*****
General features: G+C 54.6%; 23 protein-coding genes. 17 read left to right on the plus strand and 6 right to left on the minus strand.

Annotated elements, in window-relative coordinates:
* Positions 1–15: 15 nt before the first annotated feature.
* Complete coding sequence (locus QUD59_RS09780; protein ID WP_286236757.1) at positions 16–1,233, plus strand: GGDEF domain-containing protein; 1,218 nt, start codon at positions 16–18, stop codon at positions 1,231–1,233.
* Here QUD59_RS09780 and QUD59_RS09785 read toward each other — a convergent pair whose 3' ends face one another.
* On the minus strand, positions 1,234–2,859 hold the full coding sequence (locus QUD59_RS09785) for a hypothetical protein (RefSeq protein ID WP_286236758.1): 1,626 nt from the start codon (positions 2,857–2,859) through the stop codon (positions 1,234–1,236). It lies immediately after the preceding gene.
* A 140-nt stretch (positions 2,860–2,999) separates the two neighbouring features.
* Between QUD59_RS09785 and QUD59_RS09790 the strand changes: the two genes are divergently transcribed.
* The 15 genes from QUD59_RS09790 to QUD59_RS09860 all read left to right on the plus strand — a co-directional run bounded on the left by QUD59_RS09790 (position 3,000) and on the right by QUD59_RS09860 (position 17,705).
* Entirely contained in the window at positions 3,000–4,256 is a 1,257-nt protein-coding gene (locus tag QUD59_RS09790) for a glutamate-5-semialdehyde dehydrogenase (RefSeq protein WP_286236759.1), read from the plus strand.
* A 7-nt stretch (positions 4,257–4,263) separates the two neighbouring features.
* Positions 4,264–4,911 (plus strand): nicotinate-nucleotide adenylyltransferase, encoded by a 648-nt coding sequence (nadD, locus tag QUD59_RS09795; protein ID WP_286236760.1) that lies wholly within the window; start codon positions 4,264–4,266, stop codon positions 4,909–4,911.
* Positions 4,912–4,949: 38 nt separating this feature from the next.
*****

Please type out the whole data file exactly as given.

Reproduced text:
General features: G+C 54.6%; 23 protein-coding genes. 17 read left to right on the plus strand and 6 right to left on the minus strand.

Annotated elements, in window-relative coordinates:
* Positions 1–15: 15 nt before the first annotated feature.
* Complete coding sequence (locus QUD59_RS09780; protein ID WP_286236757.1) at positions 16–1,233, plus strand: GGDEF domain-containing protein; 1,218 nt, start codon at positions 16–18, stop codon at positions 1,231–1,233.
* Here QUD59_RS09780 and QUD59_RS09785 read toward each other — a convergent pair whose 3' ends face one another.
* On the minus strand, positions 1,234–2,859 hold the full coding sequence (locus QUD59_RS09785) for a hypothetical protein (RefSeq protein ID WP_286236758.1): 1,626 nt from the start codon (positions 2,857–2,859) through the stop codon (positions 1,234–1,236). It lies immediately after the preceding gene.
* A 140-nt stretch (positions 2,860–2,999) separates the two neighbouring features.
* Between QUD59_RS09785 and QUD59_RS09790 the strand changes: the two genes are divergently transcribed.
* The 15 genes from QUD59_RS09790 to QUD59_RS09860 all read left to right on the plus strand — a co-directional run bounded on the left by QUD59_RS09790 (position 3,000) and on the right by QUD59_RS09860 (position 17,705).
* Entirely contained in the window at positions 3,000–4,256 is a 1,257-nt protein-coding gene (locus tag QUD59_RS09790) for a glutamate-5-semialdehyde dehydrogenase (RefSeq protein WP_286236759.1), read from the plus strand.
* A 7-nt stretch (positions 4,257–4,263) separates the two neighbouring features.
* Positions 4,264–4,911 (plus strand): nicotinate-nucleotide adenylyltransferase, encoded by a 648-nt coding sequence (nadD, locus tag QUD59_RS09795; protein ID WP_286236760.1) that lies wholly within the window; start codon positions 4,264–4,266, stop codon positions 4,909–4,911.
* Positions 4,912–4,949: 38 nt separating this feature from the next.